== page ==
Research: William H. Kilpatrick

| June 27, 2011

Research: William H. Kilpatrick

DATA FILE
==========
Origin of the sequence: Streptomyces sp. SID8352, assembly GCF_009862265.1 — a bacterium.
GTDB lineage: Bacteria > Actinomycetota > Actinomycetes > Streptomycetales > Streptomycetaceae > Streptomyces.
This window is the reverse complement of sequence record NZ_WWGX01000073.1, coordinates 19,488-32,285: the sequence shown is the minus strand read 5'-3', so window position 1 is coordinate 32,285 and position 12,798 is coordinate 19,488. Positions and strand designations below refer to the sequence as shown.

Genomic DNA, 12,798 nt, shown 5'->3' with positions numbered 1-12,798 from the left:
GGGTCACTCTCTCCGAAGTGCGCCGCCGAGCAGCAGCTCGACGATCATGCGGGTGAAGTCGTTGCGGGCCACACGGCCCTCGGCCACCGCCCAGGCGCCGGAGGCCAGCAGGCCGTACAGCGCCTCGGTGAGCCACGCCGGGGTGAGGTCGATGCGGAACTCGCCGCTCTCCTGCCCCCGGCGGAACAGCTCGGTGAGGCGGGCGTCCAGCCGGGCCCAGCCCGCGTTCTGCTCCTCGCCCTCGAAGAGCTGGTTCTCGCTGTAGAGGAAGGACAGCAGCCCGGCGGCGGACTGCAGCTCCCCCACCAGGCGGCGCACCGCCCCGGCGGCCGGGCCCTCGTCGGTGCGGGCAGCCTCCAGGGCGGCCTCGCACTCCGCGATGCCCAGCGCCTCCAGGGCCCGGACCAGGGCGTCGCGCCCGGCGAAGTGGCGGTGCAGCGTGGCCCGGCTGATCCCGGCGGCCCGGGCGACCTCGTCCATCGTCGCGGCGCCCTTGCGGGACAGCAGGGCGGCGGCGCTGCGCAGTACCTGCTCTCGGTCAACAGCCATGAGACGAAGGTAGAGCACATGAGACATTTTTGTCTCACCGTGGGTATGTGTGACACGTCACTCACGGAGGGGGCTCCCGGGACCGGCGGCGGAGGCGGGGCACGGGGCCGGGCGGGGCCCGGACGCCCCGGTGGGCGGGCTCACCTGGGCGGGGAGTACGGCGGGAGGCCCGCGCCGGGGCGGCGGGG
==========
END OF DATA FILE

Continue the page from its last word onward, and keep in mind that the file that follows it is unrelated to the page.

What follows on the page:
William H. Kilpatrick (1871-1965) was born in White Plains, Georgia. He attended Mercer University and Johns Hopkins University. William H. Kilpatrick met John Dewey in 1898. Dewey served as a mentor to William H. Kilpatrick. Both men were extremely important progressive educators. Dewey and Kilpatrick influenced the 1932 founding of Bennington College in Vermont. Kilpatrick received a scholarship in 1907 to attend Teachers College Columbia University. Kilpatrick received his PhD from Teachers College in 1912. In 1912 after receiving his PhD, Kilpatrick became an assistant professor at Teachers College. In 1915 he became an associate professor and he was promoted to a full professor in 1918. He believed in student centered learning where the teacher serves as a guide rather than an authoritarian leader. He wrote a famous essay while he was teaching at Teachers College entitled “The Project Method.” This essay discusses the idea that early childhood education should be focused around a central theme and it should focus on problem solving rather than on rote memorization. This essay lead to the writing of his book, Foundations of Method (1925). Kilpatrick believed teachers should aim to create a curriculum that is interesting to students and that utilizes the senses. Kilpatrick was a professor at Teachers College until his retirement in 1937.

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